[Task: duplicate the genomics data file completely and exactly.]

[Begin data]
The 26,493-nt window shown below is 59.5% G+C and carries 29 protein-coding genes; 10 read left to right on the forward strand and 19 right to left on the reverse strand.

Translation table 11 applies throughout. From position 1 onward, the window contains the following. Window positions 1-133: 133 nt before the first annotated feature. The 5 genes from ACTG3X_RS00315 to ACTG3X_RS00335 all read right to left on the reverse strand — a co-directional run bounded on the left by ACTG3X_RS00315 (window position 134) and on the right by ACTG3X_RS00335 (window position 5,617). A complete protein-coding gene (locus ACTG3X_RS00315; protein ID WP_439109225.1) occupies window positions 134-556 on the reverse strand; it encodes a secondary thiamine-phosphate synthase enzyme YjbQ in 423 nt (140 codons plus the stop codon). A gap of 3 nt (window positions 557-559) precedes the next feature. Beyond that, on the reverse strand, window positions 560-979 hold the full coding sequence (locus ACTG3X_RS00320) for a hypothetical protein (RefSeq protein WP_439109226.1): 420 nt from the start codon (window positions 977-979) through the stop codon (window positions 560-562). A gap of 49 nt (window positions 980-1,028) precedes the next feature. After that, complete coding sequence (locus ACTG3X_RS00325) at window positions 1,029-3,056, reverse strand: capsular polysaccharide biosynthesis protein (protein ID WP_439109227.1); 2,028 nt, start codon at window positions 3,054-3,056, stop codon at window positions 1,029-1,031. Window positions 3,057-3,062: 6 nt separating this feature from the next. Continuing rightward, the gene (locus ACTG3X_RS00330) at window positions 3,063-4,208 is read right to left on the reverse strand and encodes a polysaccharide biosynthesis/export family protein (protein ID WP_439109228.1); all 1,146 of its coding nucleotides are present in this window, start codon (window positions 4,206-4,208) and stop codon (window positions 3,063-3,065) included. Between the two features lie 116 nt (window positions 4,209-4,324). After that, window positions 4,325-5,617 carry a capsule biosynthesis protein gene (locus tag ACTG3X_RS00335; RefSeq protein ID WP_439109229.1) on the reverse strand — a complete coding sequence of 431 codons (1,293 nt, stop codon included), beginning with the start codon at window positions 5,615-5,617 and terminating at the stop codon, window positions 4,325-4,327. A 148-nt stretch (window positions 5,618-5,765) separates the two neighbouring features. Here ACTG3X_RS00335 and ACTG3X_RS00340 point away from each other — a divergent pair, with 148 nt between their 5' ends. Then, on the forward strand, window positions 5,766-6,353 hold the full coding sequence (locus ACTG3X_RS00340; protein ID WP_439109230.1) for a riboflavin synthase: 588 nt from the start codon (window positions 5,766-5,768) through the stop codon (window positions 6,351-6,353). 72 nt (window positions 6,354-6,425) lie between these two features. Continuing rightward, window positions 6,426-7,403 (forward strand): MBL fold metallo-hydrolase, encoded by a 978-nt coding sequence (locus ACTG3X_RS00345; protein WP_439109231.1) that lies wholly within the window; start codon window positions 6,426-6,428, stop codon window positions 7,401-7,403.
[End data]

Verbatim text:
The 26,493-nt window shown below is 59.5% G+C and carries 29 protein-coding genes; 10 read left to right on the forward strand and 19 right to left on the reverse strand.

Translation table 11 applies throughout. From position 1 onward, the window contains the following. Window positions 1-133: 133 nt before the first annotated feature. The 5 genes from ACTG3X_RS00315 to ACTG3X_RS00335 all read right to left on the reverse strand — a co-directional run bounded on the left by ACTG3X_RS00315 (window position 134) and on the right by ACTG3X_RS00335 (window position 5,617). A complete protein-coding gene (locus ACTG3X_RS00315; protein ID WP_439109225.1) occupies window positions 134-556 on the reverse strand; it encodes a secondary thiamine-phosphate synthase enzyme YjbQ in 423 nt (140 codons plus the stop codon). A gap of 3 nt (window positions 557-559) precedes the next feature. Beyond that, on the reverse strand, window positions 560-979 hold the full coding sequence (locus ACTG3X_RS00320) for a hypothetical protein (RefSeq protein WP_439109226.1): 420 nt from the start codon (window positions 977-979) through the stop codon (window positions 560-562). A gap of 49 nt (window positions 980-1,028) precedes the next feature. After that, complete coding sequence (locus ACTG3X_RS00325) at window positions 1,029-3,056, reverse strand: capsular polysaccharide biosynthesis protein (protein ID WP_439109227.1); 2,028 nt, start codon at window positions 3,054-3,056, stop codon at window positions 1,029-1,031. Window positions 3,057-3,062: 6 nt separating this feature from the next. Continuing rightward, the gene (locus ACTG3X_RS00330) at window positions 3,063-4,208 is read right to left on the reverse strand and encodes a polysaccharide biosynthesis/export family protein (protein ID WP_439109228.1); all 1,146 of its coding nucleotides are present in this window, start codon (window positions 4,206-4,208) and stop codon (window positions 3,063-3,065) included. Between the two features lie 116 nt (window positions 4,209-4,324). After that, window positions 4,325-5,617 carry a capsule biosynthesis protein gene (locus tag ACTG3X_RS00335; RefSeq protein ID WP_439109229.1) on the reverse strand — a complete coding sequence of 431 codons (1,293 nt, stop codon included), beginning with the start codon at window positions 5,615-5,617 and terminating at the stop codon, window positions 4,325-4,327. A 148-nt stretch (window positions 5,618-5,765) separates the two neighbouring features. Here ACTG3X_RS00335 and ACTG3X_RS00340 point away from each other — a divergent pair, with 148 nt between their 5' ends. Then, on the forward strand, window positions 5,766-6,353 hold the full coding sequence (locus ACTG3X_RS00340; protein ID WP_439109230.1) for a riboflavin synthase: 588 nt from the start codon (window positions 5,766-5,768) through the stop codon (window positions 6,351-6,353). 72 nt (window positions 6,354-6,425) lie between these two features. Continuing rightward, window positions 6,426-7,403 (forward strand): MBL fold metallo-hydrolase, encoded by a 978-nt coding sequence (locus ACTG3X_RS00345; protein WP_439109231.1) that lies wholly within the window; start codon window positions 6,426-6,428, stop codon window positions 7,401-7,403.